Uri ten Brink presented an analysis of recently acquired high-resolution sea-floor morphology, which shows active slumping along the north shore of Puerto Rico. Preliminary modeling of one of the submarine slides, carried out by Eric Geist (CMGP), indicates a maximum wave runup of 20 meters near Arecibo, Puerto Rico. The participants agreed on the need for further studies of the following topics:

  • assessment of the sea-floor morphology and geology in areas prone to earthquakes and slumps;
  • differentiation between hurricane and tsunami deposits—in particular, quantitative estimates of the forces required to pick up and move boulders and large rocks;
  • the potential effect of tsunami waves on coastal infrastructure, ports, and cruise ships; and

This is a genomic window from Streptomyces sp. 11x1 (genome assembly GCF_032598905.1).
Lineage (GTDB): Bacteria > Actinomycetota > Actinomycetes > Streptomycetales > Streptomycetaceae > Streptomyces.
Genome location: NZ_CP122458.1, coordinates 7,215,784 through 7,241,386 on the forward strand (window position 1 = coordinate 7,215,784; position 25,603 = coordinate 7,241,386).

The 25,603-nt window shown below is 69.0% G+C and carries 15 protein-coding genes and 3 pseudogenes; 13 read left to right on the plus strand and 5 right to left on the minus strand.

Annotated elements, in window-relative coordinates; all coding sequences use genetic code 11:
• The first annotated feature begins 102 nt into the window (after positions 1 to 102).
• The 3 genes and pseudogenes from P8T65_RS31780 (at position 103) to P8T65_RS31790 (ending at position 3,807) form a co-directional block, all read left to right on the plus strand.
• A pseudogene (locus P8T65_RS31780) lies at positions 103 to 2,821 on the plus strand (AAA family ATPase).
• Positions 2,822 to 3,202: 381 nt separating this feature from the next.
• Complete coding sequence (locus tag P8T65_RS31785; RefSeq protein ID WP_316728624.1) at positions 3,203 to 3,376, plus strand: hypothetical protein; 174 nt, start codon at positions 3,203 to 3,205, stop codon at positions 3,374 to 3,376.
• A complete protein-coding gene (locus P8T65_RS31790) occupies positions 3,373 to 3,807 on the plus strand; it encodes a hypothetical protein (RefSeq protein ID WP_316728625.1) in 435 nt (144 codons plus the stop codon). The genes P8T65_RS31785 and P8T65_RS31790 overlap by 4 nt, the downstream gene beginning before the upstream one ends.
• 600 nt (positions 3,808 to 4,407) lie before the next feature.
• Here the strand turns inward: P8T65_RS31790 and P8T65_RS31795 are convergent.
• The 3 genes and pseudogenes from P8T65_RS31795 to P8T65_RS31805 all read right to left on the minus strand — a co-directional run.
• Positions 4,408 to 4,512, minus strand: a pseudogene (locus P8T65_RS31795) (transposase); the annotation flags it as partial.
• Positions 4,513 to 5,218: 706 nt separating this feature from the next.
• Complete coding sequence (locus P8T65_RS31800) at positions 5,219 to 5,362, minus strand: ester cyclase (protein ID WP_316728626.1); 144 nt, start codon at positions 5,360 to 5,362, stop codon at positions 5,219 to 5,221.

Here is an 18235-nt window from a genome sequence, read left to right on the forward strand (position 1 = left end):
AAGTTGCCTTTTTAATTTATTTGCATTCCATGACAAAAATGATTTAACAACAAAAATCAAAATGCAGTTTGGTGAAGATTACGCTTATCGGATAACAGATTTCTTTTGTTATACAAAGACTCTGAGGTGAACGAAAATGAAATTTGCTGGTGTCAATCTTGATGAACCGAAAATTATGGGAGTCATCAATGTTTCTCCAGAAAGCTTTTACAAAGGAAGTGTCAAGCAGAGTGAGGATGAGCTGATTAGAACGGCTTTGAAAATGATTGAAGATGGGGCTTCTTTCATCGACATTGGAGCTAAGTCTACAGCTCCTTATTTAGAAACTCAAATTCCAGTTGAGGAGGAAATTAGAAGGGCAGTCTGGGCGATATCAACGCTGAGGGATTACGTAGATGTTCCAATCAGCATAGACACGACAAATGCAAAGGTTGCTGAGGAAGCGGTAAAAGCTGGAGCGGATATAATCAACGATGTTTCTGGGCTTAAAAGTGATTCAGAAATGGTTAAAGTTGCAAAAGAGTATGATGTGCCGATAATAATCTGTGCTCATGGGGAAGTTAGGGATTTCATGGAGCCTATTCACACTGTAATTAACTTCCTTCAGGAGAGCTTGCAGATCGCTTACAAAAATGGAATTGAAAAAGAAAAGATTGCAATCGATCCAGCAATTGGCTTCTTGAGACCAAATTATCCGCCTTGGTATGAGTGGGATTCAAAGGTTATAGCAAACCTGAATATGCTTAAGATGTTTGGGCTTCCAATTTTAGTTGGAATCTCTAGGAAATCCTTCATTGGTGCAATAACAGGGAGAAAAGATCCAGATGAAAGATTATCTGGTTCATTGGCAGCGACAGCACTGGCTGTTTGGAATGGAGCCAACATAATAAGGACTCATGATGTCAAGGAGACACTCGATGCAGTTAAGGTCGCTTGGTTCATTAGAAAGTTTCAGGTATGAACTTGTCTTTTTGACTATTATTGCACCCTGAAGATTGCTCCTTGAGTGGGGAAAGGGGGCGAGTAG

• additional paleotsunami studies around the Caribbean, preferably with absolute dating of the deposits.
(The tsunami deposits indicate many more tsunamis than were historically accounted for in eyewitness accounts by the Spaniards in the Caribbean Islands.)

Additional workshop recommendations included

  • the need to have the U.S. National Tsunami Hazard Mitigation Program include U.S. citizens in the Caribbean,
  • the need to promote and provide funding for the collection of bathymetric and topographic data around the various nations in the Caribbean region,
  • the need to export the tsunami-hazard-quantification work in Puerto Rico to the rest of the Caribbean, and